Why study religion?
I have taught at the University of Texas at Austin, Bucknell University, and the University of Chicago. At Australian Catholic University I am currently co-supervising two PhD theses, and I am a dissertation committee member for a PhD thesis at Princeton Theological Seminary.
I believe the study of religion provides students with invaluable resources for later life, regardless of their future career. My undergraduate teaching aims to empower students to recognize the implicit influence of religion upon public life, to trace the breadth and complexity of religious traditions across times and places, and to draw upon religious thought in order to address the issues that matter to them.
My courses reflect my interest in contemporary theory and the history of Christian thought, with a particular focus on the way in which religious and political concepts influence each other. For instance:
The Politics of Hope
Hope is a key site of intersection between religion and politics: despite Karl Marx's complaint that religion pacifies the masses, modern revolutionaries have often drawn upon religious motifs. We will begin by examining political reflection upon the figure of the messiah, which leads from the Hebrew Scriptures through medieval Judaism to the secularized messianism of Immanuel Kant, Marx, and Jacques Derrida. Second, we will reflect upon important expressions of Christian reflection on the future, from the apocalyptic eschatology of Joachim of Fiore and the Apostle Paul to the ethic of hope described by Thomas Aquinas and Karl Barth. Finally, in relation to these diverse sources, we will consider the meaning of hope and its effect on politics, and we will analyze the relation between religion and the politics of hope.
The Bible and Its Interpreters
For 2,000 years Western philosophy and literature have drawn upon biblical motifs in a dizzying range of contexts. We will begin by reading select texts from the Hebrew and Christian scriptures as carefully as we can. We will then examine modern authors such as Spinoza and Benjamin Jowett who argue that the Bible should be read in light of its historical origins, and we will compare their approach to the emphasis of Protestant Reformers such as Martin Luther and John Calvin upon the literal sense. Next we will turn to the symbolic interpretations that emerged from the early Christian confrontation with Judaism exemplified by Philo, Origen, and Paul of Tarsus. We will trace the development of this tradition in the monastic rumination on scripture described by Bernard of Clairvaux and practiced during daily prayer, and we will reflect upon the ways that the Bible has been refracted in a variety of contexts - aesthetic, practical, and political – by diverse readers, some of whom don’t identify as religious at all.
Introduction to Christianity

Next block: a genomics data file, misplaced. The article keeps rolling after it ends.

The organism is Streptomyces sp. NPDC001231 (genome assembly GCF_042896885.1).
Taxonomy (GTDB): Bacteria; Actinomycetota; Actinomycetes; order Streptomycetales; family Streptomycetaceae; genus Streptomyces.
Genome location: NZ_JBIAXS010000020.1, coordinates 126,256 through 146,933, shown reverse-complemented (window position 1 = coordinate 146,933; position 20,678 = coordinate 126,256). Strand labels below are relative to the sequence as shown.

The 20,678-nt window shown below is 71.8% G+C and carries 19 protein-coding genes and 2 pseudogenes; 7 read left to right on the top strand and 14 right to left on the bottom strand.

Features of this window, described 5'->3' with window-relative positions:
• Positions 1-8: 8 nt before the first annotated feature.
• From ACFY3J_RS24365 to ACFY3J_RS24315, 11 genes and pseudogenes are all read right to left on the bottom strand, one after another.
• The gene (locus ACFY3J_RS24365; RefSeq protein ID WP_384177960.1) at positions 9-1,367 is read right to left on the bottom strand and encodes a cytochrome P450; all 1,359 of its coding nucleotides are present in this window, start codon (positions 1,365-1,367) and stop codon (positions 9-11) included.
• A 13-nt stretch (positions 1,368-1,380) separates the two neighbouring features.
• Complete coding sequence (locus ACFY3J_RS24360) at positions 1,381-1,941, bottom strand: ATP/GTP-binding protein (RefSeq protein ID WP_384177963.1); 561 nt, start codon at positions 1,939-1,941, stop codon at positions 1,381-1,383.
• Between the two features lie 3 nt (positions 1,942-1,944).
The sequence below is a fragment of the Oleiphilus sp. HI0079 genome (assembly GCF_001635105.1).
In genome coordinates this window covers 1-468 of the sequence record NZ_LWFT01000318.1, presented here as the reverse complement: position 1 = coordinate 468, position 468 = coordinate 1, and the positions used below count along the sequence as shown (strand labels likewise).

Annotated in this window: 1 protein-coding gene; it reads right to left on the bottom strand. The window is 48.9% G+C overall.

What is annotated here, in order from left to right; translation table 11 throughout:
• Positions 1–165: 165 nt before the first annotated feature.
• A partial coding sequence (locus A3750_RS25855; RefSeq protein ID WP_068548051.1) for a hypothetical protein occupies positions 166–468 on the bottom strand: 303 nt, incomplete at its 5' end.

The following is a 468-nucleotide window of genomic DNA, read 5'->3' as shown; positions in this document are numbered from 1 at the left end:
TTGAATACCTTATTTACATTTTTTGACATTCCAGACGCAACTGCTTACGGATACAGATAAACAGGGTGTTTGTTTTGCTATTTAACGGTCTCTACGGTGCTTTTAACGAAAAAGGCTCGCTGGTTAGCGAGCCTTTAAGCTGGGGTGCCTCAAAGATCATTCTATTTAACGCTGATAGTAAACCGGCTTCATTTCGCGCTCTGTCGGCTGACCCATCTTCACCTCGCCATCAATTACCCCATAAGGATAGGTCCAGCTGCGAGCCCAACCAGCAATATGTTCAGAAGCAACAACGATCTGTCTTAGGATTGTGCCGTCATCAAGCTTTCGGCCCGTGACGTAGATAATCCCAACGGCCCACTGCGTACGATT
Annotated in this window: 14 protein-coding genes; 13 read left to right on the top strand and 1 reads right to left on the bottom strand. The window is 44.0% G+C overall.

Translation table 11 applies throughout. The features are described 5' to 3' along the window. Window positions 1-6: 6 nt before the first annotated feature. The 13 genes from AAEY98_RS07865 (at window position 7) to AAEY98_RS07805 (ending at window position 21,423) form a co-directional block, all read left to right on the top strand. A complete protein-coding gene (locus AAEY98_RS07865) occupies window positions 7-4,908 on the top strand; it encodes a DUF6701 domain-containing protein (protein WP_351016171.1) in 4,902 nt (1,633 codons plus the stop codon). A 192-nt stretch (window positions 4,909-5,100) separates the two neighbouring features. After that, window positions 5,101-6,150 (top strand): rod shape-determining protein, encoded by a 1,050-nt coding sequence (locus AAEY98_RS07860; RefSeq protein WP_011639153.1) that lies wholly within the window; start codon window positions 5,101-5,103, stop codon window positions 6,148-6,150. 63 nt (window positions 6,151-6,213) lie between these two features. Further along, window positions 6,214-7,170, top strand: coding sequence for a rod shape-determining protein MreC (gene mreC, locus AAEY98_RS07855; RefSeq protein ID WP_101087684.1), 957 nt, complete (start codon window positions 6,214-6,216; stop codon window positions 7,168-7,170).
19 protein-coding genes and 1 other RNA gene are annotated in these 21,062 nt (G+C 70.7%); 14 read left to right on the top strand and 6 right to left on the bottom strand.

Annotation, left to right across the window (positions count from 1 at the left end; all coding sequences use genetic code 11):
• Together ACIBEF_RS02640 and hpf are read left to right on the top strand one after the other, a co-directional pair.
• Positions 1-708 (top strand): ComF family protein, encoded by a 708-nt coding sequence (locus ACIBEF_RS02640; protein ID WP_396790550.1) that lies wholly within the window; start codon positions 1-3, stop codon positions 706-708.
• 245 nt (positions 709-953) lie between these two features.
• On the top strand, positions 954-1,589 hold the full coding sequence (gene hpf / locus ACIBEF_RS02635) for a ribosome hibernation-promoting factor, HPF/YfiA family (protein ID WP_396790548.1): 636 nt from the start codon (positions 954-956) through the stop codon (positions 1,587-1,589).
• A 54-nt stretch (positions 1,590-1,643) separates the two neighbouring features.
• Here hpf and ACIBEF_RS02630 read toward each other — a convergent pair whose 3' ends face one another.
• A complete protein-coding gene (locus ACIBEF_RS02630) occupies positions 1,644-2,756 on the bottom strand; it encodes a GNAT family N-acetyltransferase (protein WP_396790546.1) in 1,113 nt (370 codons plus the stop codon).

This course provides a broad introduction to Christian thought and practice by examining four sources of Christian reflection. Since Christianity centers upon the person of Jesus of Nazareth, it relies upon the texts about Jesus collected in Christian scripture. However, Christians have from the beginning disputed both what texts constitute Christian scripture and how those texts should be interpreted; they have thus claimed continuity with the past practice of Christian tradition in order to adjudicate such disputes. To understand scripture and tradition, reason is required, which some believe independently connects Christians to God (and to non-Christian thought). Because Christianity is a discipline of prayer and ethical practice as well as an intellectual exercise, the experience of Christian worship and of the wider world has played a decisive role in shaping Christian identity. Although these topics cluster according to time periods and traditions, the method of the course is thematic rather than linear, juxtaposing material from different times and places in order to clarify their diversity.
Spirituality and Power
It can be difficult for resistance to find a foothold at a time in which rebellion has become a way to sell cars and clothing; it is for this reason, some say, that spirituality is so important, for it inspires imagination of radically changed ways of being. This course begins with readings from Michel Foucault that characterize the dominant modern forms of power and describe their relation to a spirituality of self-care. Against this background, we compare the diverse ways in which thinkers from Martin Luther King to Latin American liberation theologians articulate a spirituality of resistance, and we analyze the relationship between spirituality and commodification in Occupy Wall Street and the Tea Party movement. In conversation with philosophers, theologians, and political theorists, students will be invited to reflect upon the difference religion makes in each case, paying particular attention to the relation between the explicit aims of each work and its unstated rhetorical effects.